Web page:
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Using the Precaution Adoption Process model to describe a disaster preparedness intervention among low-income Latinos

Deborah C. Glik1, David P. Eisenman, Qiong Zhou, Chi-Hong Tseng and
Steven M. Asch

November 25, 2013

Only 40–50% of households in the United States are currently disaster prepared. In this intervention study, respondent-driven sampling was used to select a sample (n¼187) of low income, Latino residents of Los Angeles County, randomly assigned into two treatment conditions: (i) household preparedness education received through ‘promotora’ (community health worker) led small group meetings, and (ii) household preparedness education received through print media. Weinstein’s Precaution Adoption Process, a stage model appropriate for risk communication guided the intervention. Outcomes are conceptualized as stages of decision making linked to having disaster supplies and creating a family communication plan. Quantitative results showed a significant shift over time from awareness to action and maintenance stages for disaster communication plans and supplies in both study arms; however, the shift in stage for a communication plan for those in the ‘platica’ study arm was (P<0.0001) than for those in the media arm. For changes in stage  linked to disaster supplies, people in both media and ‘platica’ study arms improved at the same rate. Simple media-based communications may be sufficient to encourage disadvantaged households to obtain disaster supplies; however, adoption of the more complex disaster family communication requires interpersonal education.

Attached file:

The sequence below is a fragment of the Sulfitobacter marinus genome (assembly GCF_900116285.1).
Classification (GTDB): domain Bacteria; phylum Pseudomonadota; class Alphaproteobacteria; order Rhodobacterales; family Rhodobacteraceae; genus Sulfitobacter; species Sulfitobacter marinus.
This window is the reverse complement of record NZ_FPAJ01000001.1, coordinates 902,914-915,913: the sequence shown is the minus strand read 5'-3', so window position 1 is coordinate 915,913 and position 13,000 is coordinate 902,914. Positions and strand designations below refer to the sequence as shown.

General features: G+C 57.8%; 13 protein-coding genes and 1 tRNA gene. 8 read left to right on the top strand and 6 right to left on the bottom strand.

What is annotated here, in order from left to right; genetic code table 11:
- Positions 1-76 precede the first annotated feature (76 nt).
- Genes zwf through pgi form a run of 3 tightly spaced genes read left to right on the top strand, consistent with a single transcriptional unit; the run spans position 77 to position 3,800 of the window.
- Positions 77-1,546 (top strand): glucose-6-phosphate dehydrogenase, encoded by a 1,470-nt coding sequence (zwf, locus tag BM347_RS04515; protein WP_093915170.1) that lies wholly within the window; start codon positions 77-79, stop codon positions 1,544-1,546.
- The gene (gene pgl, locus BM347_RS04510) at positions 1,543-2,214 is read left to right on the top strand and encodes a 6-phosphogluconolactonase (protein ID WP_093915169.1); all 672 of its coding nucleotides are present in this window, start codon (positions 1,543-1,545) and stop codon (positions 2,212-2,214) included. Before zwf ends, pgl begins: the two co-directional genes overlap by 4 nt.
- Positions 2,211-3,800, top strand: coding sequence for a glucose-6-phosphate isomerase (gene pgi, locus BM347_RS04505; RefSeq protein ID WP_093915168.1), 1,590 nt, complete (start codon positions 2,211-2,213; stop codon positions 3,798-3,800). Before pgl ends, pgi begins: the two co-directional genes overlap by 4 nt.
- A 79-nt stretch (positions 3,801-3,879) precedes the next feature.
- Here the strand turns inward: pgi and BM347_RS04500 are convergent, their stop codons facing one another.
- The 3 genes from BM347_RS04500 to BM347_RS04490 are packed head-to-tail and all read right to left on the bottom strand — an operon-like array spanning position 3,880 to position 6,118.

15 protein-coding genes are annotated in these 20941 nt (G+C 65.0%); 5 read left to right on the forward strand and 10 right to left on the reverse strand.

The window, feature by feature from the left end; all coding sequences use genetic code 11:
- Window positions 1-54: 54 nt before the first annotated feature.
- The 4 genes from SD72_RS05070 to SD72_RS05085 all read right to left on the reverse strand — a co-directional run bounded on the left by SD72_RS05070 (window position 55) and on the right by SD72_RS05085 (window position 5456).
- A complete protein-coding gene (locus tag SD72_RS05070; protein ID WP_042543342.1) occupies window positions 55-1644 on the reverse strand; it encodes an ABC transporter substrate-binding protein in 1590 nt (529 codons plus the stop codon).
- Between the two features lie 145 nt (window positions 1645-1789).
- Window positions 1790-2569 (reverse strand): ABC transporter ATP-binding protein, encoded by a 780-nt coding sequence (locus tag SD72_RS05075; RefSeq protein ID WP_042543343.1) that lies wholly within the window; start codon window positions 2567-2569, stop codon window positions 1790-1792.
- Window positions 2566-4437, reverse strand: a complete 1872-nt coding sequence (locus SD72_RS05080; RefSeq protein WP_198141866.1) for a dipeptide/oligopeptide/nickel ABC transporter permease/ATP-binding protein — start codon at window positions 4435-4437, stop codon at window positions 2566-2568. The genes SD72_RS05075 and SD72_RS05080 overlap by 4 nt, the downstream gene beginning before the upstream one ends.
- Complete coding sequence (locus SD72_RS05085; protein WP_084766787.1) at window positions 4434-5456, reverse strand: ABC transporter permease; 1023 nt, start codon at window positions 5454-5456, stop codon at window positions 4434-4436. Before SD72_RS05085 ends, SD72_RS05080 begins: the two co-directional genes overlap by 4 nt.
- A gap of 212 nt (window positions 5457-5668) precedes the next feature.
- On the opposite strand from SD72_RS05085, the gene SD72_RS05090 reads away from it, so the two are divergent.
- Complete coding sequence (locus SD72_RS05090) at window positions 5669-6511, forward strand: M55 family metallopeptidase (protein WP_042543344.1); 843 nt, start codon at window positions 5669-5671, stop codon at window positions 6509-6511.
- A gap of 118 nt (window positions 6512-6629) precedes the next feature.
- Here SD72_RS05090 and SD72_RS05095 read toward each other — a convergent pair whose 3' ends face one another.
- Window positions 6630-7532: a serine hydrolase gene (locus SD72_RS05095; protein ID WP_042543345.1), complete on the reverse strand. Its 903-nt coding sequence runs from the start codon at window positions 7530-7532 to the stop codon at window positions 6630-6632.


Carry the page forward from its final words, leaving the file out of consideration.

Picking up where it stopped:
HER PAPM low-income latinos